YMCA’s history includes link to Chicago connections

By Caryl Clem:

A London gentleman, George Williams, started a movement on June 6, 1844 dismayed by the deplorable living conditions in cities. The organization Young Men’s Christian Association aspired to the goals of providing safe places to socially gather, explore education and share in worship. YMCA’s were a safe haven.  A retired merchant marine captain worried about the safety of sailors and merchants traveling to Boston. Sea trade was the basis for the majority of goods arriving in America, providing safe shelter would build financial security for everyone involved.   Places sponsored by the YMCA were established in Boston by the early 1850’s.

The theme to build a better community by working together kept expanding the impact of YMCA. After a meeting with President Lincoln, a volunteer force of 5,000 surgeons, nurses, and chaplains were supplying the soldiers with clothing, medical treatments, and company while distributing 1,000 Bibles during the Civil War. Adding to safe lodging, military assistance, and immigrations services, YMCA built its first gym in 1869 to promote healthy living and body building. Chicago was the first large dormitory to house YMCA members, Farwell Hall constructed in 1867 that would serve as a model for future construction. Another Chicago first was a YMCA hotel built in 1916 since the membership was doubling in size.  Future Chicago YMCA hotel register lists recorded famous names such as award winning journalists Andy Rooney and Dan Rather, civil rights leaders Martin Luther King, Malcolm X.  

The president of Sears, Roebuck & Co., Mr. Rosenwald was a leader promoting and funding building African American YMCA facilities in Chicago and across the country in 1911.  Americans taking road trips during the 1920’s through the 1940’s, could find 100,000rooms in YMCA hotel lodgings more than any hotel chain.    Exploring Chicago and Milwaukee in the late 1960’s cost $5.00 when I shared a double bed room with another college girlfriend.

 Playing ball has forever been a favorite American pastime.  In 1896 “volleyball” was invented in a YMCA in Mass., in Colorado in 1926 “ softball” was introduced into league games by the YMCA,   the term “ racquetball” was coined at a YMCA in Conn. in 1956.  Pairing with the Red Cross, swimming lessons were sponsored by the YMCA. In 1923, the first YMCA summer camp was in Volvo, Illinois, and Camp Duncan.  By 1958 over 13 summer camp locations in three states were managed by the YMCA.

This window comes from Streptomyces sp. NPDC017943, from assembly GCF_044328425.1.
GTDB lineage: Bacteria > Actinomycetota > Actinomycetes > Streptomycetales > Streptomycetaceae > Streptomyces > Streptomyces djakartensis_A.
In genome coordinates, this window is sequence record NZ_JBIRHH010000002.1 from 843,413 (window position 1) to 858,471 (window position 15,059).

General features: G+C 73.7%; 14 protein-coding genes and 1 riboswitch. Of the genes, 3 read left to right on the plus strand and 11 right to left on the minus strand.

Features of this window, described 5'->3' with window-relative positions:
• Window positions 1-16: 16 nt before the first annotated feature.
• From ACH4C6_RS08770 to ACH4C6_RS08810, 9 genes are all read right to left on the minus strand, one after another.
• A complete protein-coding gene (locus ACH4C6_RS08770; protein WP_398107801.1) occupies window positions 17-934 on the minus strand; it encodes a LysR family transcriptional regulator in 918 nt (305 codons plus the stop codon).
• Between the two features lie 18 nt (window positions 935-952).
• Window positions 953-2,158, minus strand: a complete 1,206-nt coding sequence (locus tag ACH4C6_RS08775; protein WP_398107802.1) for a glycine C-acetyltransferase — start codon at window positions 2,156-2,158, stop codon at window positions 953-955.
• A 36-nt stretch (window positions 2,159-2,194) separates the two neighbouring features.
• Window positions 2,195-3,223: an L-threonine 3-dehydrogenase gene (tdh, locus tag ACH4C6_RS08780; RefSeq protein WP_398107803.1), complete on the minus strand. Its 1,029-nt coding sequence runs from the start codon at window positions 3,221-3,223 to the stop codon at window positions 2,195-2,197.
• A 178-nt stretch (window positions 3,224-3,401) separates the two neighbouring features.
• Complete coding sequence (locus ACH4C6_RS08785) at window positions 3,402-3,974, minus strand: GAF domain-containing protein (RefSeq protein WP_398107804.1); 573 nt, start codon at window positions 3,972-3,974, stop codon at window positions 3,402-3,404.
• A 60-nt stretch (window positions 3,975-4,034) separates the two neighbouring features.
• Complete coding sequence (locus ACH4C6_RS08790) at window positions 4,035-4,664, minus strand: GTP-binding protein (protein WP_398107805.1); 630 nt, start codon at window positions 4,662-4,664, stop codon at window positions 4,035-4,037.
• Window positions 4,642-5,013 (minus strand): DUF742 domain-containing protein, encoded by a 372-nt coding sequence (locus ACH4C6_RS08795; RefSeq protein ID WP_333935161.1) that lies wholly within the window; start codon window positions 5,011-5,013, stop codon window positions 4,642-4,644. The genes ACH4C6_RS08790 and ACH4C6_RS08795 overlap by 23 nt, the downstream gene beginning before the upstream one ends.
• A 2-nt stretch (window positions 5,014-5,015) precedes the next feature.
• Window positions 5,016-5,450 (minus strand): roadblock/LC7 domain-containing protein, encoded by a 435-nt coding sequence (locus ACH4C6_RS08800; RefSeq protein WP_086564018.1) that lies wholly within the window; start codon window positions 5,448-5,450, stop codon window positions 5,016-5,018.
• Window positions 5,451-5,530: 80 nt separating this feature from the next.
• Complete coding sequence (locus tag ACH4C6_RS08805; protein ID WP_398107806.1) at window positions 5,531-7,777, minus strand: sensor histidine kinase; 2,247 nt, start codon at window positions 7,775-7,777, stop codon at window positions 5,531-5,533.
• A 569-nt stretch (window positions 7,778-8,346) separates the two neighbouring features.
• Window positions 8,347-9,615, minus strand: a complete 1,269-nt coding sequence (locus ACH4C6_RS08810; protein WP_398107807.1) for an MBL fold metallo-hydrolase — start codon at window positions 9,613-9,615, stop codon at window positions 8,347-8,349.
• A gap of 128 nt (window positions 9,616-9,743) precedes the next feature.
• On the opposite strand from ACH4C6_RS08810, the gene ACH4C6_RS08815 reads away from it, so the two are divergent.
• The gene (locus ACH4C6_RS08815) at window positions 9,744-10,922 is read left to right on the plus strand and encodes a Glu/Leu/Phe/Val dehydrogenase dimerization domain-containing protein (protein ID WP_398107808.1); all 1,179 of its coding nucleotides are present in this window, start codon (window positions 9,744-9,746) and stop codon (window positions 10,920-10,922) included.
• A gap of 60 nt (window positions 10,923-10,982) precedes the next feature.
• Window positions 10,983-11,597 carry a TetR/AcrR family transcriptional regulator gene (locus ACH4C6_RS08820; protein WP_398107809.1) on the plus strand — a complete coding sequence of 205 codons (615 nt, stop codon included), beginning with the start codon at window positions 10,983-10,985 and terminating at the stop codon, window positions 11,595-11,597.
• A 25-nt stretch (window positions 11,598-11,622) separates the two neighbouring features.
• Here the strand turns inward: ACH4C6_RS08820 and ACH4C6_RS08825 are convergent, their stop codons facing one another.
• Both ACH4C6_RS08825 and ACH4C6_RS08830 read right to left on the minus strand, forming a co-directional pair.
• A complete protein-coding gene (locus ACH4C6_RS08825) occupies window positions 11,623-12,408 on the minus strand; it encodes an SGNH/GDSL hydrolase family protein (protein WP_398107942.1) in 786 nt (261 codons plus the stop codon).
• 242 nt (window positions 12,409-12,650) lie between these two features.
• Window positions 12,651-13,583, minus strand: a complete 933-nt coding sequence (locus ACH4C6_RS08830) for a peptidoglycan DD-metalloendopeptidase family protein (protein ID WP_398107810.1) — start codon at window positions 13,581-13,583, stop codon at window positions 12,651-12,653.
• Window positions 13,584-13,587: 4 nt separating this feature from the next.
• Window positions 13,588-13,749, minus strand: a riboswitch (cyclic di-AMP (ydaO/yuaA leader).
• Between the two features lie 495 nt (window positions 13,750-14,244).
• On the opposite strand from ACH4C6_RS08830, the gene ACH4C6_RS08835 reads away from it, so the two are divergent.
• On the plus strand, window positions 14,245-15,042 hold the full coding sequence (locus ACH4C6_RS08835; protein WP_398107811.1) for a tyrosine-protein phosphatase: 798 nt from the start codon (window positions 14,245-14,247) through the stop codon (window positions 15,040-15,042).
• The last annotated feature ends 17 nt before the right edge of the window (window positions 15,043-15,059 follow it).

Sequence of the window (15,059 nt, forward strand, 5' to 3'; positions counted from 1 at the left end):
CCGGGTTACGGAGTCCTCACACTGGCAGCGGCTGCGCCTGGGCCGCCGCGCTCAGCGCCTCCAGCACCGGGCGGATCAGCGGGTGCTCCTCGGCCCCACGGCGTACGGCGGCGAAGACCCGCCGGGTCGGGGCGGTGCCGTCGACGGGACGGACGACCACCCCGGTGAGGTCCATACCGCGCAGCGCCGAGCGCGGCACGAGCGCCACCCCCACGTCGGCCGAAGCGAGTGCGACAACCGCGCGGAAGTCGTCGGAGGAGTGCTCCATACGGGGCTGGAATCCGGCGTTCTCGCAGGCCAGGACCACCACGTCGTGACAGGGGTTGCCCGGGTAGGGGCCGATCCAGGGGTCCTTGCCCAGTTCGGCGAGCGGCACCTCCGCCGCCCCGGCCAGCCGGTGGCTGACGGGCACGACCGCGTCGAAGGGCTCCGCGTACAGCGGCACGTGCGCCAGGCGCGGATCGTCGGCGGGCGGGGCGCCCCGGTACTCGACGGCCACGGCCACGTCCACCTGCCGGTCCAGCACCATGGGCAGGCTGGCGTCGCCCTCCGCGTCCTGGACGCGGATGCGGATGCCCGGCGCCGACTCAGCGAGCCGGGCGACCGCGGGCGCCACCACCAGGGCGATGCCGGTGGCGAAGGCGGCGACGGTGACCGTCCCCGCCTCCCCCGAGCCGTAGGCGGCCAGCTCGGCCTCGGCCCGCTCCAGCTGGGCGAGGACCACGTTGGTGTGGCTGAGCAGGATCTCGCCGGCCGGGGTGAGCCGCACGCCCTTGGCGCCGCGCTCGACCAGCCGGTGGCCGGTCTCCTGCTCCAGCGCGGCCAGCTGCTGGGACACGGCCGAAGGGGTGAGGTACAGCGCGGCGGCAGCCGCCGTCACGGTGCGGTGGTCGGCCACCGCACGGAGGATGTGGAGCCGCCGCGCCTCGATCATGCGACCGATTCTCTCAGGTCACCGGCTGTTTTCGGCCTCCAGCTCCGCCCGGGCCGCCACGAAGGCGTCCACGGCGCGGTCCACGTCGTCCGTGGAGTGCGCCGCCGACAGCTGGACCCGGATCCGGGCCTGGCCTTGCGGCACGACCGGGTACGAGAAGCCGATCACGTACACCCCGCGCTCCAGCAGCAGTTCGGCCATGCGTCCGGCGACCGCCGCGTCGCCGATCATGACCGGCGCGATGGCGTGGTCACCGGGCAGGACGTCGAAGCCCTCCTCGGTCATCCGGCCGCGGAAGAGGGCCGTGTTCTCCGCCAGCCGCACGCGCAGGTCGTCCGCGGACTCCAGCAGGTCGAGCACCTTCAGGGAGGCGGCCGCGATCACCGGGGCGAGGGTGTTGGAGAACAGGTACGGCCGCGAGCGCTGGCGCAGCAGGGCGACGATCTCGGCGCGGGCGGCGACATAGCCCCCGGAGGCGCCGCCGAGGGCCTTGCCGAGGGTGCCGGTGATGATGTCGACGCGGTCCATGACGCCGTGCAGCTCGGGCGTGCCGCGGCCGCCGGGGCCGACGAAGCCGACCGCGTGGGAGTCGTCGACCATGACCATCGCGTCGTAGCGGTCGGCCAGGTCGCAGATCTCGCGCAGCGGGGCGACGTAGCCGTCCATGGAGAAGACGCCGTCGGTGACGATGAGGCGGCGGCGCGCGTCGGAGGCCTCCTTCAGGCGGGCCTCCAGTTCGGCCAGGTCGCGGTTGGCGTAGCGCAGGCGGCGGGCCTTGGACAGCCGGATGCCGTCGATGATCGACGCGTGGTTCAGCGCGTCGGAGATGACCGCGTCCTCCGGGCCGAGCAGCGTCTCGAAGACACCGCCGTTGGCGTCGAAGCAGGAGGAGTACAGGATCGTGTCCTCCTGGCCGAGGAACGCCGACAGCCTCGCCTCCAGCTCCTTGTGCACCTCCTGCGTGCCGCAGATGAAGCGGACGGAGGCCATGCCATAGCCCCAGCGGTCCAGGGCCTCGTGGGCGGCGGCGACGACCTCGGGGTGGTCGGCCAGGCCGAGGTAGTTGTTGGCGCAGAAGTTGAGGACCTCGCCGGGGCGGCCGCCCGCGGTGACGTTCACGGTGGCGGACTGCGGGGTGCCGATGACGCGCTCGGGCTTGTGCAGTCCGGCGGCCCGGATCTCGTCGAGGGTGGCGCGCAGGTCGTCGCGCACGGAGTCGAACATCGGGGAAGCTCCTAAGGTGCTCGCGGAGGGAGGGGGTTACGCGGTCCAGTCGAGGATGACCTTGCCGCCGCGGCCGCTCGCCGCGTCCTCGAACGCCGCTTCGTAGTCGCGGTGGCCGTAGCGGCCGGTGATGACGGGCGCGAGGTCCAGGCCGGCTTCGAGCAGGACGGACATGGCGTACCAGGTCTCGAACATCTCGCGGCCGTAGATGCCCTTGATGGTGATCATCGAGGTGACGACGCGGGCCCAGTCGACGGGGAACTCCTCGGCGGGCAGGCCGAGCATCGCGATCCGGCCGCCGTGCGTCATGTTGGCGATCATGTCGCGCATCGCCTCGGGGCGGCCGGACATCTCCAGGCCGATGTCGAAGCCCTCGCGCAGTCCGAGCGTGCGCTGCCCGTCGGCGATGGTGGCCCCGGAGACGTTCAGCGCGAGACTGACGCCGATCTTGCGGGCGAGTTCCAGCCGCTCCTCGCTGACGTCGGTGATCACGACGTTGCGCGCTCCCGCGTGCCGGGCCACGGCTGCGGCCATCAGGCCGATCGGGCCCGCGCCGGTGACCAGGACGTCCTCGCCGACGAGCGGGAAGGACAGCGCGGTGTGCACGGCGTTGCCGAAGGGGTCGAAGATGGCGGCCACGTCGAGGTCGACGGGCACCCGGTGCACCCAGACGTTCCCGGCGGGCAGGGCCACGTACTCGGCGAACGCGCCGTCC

Even the YMCA can “modernize”, dropping the old term for “Y”. The male gender membership started changing after WWII, now the organization includes all members of a family.  Current issues of feeding hungry children and understanding diversity are included in the variety of programs available. One study estimated that the “Y” has positively influenced at least 70% of Americans. 

The “Y” remains a vibrant entity; inspiring Y success stories are available online

2 thoughts on “YMCA’s history includes link to Chicago connections”

  1. I was a very shy and private pubescent boy. Many of my friends went to the “Y” to swim. They swam in the nude. I could not do that. I missed out.
    I did join the “Y” in Winona many years later with my family, and friends. All wore bathing suits 😉. Fun.
    And we played racquet ball, too.

    Liked by 1 person

Leave a Reply

Fill in your details below or click an icon to log in:

WordPress.com Logo

You are commenting using your WordPress.com account. Log Out /  Change )

Google photo

You are commenting using your Google account. Log Out /  Change )

Twitter picture

You are commenting using your Twitter account. Log Out /  Change )

Facebook photo

You are commenting using your Facebook account. Log Out /  Change )

Connecting to %s